Can you believe that I haven’t posted an installment of Cooking With the Stars since Halloween?! Believe me, it’s just as mind-blowing to me as it is to you, as recreating the personal recipes of my favorite classic film stars is one of my absolute favorite things to do. The truth of the matter is that most of the time other things take precedence, both on and off of my blog. Even when I do want to devote some time to Cooking With the Stars, these old recipes have often turned into failures for me, and I wouldn’t want to take a picture of, much less recommend, some of the things that I’ve prepared according to old recipe books and magazines. Finally the time has come to return to the series, though, and I couldn’t think of a better way to come back with a bang, as I have a pretty amazing story to tell.
As many of you may know, I recently moved from Saint Petersburg, Florida all the way to West Chester, Pennsylvania. It was a long journey to a place that I didn’t (and still don’t), know much about, and I’ve been excessively using Google to figure out everything from the historical events that took place around where I now live to which states we border (I still have trouble remembering because there are a lot more than the two that I’m used to from living in Florida!). One of the things that instantly caught my attention was a sprawling and beautiful cemetery just a short walk away from my apartment complex called Rolling Green Memorial Park. Of course, as addicted to famous people as I am and as much as I enjoy cemeteries, my first instinct was to do some research, hoping against hope that this random graveyard that was close to me but the better part of an hour from Philadelphia had anyone noteworthy that I would possibly have any connection to. As fate would have it, one star was buried there: Pearl Bailey. I had heard her name before, for certain, but in all honesty I was still largely unaware of Pearl and her contributions to music, stage, and screen. I spent the better part of the past week learning what I could about her by listening to her records, reading about her life and career, and watching videos of her interviews, performances, and her adorable appearances on my favorite classic game show, What’s My Line?.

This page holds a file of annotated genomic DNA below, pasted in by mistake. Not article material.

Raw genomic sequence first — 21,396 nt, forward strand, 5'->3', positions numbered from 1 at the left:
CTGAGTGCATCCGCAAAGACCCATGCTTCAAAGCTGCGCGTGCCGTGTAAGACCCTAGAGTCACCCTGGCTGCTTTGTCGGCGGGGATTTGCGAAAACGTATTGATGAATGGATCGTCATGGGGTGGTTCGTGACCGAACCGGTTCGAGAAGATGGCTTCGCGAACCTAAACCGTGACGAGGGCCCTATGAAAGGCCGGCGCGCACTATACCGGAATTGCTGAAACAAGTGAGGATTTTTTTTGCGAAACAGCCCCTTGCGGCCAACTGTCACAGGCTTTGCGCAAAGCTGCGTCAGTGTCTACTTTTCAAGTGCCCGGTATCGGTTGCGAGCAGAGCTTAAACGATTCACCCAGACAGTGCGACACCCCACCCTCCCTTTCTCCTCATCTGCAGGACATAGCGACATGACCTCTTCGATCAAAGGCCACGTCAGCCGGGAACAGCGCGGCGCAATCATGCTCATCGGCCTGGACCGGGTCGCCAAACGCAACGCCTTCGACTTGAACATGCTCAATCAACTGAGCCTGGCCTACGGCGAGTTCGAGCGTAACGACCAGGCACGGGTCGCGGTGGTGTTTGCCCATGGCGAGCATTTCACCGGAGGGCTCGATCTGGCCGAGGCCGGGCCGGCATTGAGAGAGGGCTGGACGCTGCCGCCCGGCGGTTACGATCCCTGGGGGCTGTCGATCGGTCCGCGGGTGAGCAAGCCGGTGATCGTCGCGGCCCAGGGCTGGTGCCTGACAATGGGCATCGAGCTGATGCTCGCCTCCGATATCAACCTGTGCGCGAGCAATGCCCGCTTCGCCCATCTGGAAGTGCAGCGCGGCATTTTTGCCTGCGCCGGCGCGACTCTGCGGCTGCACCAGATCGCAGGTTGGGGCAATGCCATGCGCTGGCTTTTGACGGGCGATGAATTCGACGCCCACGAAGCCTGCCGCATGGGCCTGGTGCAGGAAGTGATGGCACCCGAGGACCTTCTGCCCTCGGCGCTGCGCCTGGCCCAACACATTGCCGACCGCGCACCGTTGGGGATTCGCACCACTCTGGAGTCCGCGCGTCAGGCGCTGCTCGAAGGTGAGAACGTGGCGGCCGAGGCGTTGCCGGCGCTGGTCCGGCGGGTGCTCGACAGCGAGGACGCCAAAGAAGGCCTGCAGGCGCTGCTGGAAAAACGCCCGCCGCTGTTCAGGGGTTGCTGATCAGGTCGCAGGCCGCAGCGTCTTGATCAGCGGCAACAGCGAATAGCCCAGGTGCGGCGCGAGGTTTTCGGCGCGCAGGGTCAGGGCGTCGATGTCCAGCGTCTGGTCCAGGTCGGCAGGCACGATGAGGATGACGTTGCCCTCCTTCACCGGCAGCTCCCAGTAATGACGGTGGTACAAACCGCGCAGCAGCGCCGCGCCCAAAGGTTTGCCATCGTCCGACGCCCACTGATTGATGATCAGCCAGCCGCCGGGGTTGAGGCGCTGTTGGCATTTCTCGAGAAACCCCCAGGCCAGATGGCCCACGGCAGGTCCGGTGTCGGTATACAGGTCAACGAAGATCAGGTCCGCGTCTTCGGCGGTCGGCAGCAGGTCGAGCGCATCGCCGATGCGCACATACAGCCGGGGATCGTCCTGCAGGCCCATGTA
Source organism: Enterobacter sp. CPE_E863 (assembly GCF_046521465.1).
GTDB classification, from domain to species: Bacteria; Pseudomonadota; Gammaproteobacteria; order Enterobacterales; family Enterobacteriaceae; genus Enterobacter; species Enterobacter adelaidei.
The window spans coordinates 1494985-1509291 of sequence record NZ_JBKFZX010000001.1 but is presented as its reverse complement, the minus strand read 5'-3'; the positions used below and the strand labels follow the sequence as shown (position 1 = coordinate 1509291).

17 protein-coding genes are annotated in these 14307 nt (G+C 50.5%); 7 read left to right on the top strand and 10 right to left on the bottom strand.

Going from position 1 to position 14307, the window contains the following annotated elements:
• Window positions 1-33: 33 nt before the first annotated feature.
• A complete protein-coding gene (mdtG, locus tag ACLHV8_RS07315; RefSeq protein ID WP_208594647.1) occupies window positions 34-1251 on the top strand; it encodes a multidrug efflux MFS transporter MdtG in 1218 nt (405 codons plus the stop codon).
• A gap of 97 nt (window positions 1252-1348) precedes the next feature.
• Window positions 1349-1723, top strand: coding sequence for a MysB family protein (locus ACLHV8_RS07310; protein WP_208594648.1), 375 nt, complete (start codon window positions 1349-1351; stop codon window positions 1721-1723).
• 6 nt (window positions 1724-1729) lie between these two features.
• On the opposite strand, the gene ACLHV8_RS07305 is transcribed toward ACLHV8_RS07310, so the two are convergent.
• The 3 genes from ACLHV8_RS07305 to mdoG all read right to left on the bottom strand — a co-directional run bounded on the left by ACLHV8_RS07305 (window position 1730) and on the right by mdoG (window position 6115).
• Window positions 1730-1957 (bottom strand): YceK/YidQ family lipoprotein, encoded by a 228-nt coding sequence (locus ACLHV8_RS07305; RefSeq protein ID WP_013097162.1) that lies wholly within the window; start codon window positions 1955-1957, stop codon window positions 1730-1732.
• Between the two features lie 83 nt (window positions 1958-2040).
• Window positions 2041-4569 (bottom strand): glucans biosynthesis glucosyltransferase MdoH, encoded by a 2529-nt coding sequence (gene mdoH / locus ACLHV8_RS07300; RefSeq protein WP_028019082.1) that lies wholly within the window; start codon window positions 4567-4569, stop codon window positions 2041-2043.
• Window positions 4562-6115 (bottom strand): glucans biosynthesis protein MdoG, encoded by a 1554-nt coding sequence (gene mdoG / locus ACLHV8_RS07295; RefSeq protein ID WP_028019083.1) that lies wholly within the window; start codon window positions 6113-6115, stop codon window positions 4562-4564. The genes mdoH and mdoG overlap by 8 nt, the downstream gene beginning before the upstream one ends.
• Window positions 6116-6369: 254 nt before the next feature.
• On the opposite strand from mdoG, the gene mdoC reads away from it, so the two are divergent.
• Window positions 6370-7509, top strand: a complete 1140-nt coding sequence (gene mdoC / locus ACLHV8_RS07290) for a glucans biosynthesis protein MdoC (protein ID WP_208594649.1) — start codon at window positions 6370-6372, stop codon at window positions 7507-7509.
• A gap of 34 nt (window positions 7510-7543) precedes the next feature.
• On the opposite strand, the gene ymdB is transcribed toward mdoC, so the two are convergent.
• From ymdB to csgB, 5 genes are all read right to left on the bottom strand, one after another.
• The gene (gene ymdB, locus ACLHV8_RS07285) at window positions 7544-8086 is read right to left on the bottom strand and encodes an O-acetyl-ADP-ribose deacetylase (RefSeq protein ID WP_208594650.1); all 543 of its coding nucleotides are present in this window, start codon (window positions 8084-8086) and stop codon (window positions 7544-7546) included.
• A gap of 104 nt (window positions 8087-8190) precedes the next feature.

In short, I fell in love with her hilarious and sweet personality, her voice, and everything about her. She was talented beyond words, and like a “mama bear” that I sure wish I had. I realized that I knew her work even as a child, as her public persona was immortalized as the owl Big Mama in the classic Disney film The Fox and the Hound (1982). I was so amazed that I wasn’t a fan of hers before this, and I went from being simply surprised that anyone who suited my interests was nearby at all to being excited to pay my respects to such an amazing lady that I had become a newfound fan of. Of course I had planned to visit the park, take pictures, and write about this experience on my blog already, but I found the idea of only writing about visiting her grave to be perhaps too morbid for my audience, especially if you all didn’t share my appreciation for memorial gardens like myself. So, if all of this wasn’t fantastic enough on its own, upon further research I also found out that Pearl Bailey penned a highly praised cookbook, Pearl’s Kitchen: An Extraordinary Cookbook (1973), told in her endearing Southern style as she showed the world how to prepare her delicious home cooking. I thought of no better way to spend my next free afternoon than to pay her a visit and make some mean Southern dishes that would have made her proud. So, without further ado, here are the personal recipes from Pearl herself that I made:
Pearl Bailey’s Macaroni and Cheese
- 4 cups cooked macaroni (2 cups uncooked)
- 1/2 cup butter, cut into small pieces
- 1/2 pound Longhorn (Colby) cheese
- 1 small can evaporated milk
- Milk (to cover)
- Salt and pepper to taste
- Run cold water over cooked macaroni and put in casserole with butter.
- Cut half of cheese and place on top of macaroni.
- Pour on condensed milk, then cover with regular milk till it “swims.”
- Add seasonings.
- Cut remaining cheese into large slices and place on top.
- Bake at 350 degrees F for about 1 hour. Serves 6-8.